If you like the idea of going EV, but aren’t ready to take the leap of ordering online, then a really great option is to rent a car, see if it works for you, and then commit to the purchase.
The Tesla Model Y is now available to rent on the car-sharing service evee. You could be one of the first people in the country to try it out. Evee currently has the Tesla Model Y Standard Range Plus available at a number of locations around Australia.
If you’re flexible on dates, you can get in a Model Y for as little as A$209 per day, depending on the location. I was surprised to find a white Model Y available in Regional Victoria (Wodonga), for $265 per day.
For those considering a Tesla, or just wanting to see what all the hype is about, the Model Y offers everything the Model 3 has, but with more space and more storage.
Because evee is a P2P fleet, we have access to the latest vehicles before anyone else. Today the platform has over 30 Model Ys available across Australia and remains the only place to rent one in the country.
“I am so excited that we’ve built a community of EV enthusiasts who want to list the latest and unique cars on our platform. Without the passionate hosts we wouldn’t be able to offer our customers these EVs as soon as they land in Australia!”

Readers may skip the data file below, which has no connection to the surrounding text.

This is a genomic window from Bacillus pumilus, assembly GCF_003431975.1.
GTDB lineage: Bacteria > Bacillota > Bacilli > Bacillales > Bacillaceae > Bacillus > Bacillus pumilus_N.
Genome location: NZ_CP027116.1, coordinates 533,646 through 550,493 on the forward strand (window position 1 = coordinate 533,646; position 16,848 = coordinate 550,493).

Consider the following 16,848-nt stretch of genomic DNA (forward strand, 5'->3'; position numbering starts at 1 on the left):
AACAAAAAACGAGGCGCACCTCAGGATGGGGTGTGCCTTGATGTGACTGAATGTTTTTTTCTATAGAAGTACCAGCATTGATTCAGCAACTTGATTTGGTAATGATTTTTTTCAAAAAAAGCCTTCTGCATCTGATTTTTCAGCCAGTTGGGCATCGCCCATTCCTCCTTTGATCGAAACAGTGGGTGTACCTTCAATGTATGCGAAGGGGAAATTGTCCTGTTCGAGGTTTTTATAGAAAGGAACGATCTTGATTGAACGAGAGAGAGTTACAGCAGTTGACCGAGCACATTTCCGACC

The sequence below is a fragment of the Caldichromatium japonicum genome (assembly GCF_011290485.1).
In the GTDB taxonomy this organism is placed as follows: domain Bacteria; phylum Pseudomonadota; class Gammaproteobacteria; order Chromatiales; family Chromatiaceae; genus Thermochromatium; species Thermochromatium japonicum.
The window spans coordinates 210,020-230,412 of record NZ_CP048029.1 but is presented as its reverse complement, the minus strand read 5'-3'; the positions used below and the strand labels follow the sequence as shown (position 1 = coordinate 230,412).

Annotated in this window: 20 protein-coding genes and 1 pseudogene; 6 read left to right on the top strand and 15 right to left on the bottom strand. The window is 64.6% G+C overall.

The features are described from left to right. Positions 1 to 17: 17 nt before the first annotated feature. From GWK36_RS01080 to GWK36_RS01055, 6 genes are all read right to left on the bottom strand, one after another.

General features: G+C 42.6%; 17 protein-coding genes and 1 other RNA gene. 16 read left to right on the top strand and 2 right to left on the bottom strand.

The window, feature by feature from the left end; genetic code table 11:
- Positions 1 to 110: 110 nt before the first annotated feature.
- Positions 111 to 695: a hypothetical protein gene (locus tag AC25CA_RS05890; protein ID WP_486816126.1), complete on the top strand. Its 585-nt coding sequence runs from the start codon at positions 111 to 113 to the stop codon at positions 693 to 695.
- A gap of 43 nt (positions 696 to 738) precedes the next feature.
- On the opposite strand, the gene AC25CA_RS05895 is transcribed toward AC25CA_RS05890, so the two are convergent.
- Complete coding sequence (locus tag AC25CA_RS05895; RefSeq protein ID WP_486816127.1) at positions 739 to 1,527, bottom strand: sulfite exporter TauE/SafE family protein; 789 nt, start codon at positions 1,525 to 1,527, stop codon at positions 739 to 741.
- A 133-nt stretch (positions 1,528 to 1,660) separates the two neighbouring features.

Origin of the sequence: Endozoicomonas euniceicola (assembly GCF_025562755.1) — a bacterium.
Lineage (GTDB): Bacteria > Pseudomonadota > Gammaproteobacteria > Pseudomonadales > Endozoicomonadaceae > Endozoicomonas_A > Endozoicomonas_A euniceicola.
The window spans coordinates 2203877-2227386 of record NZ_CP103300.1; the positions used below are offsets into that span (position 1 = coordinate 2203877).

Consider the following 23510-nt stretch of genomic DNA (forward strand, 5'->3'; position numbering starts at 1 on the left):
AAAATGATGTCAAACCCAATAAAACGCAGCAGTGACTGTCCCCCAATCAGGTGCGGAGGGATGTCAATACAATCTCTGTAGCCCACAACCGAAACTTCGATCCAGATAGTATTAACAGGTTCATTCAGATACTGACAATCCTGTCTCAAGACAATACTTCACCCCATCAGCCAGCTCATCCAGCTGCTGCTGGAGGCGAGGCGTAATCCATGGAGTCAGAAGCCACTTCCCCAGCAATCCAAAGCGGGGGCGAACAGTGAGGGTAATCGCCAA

evee Founder and CEO Slava Kozlovskii.
evee is an all-electric car sharing platform, allowing more Australians to experience the joy of driving EVs every day. evee offers Australia’s largest range of electric vehicles for hire, with over 150 cars available across the country, making renting accessible, affordable and safe for both hosts and renters.
evee aims to accelerate the overall adoption of electric vehicles in Australia, by creating a service that connects curious renters with EV enthusiasts. While these rentals earn the hosts an income, they enable everyday people to experience the pure joy of driving an EV.
Autopilot is going to make long driving trips an absolute breeze and the built-in navigation system means I won’t need to use any of my data roaming allowances to get around. On top of that, Hertz only asks that you return the car with at least 10% battery remaining(opens in new tab).
So no hunting down a gas station on the way to the airport, lest you end up with an extortionate bill from the rental company. Gas is expensive enough as it is right now, so I shudder to think what you’d end up paying after returning a car with an empty tank.
But in the weeks since I made the booking, I’ve started feeling a little anxious about renting an EV. Or more specifically I’ve been anxious about the prospect of recharging — a feeling that I’m a little familiar with. I felt much the same right before buying a Nissan Leaf, on account of the fact I can’t install an EV charger at home.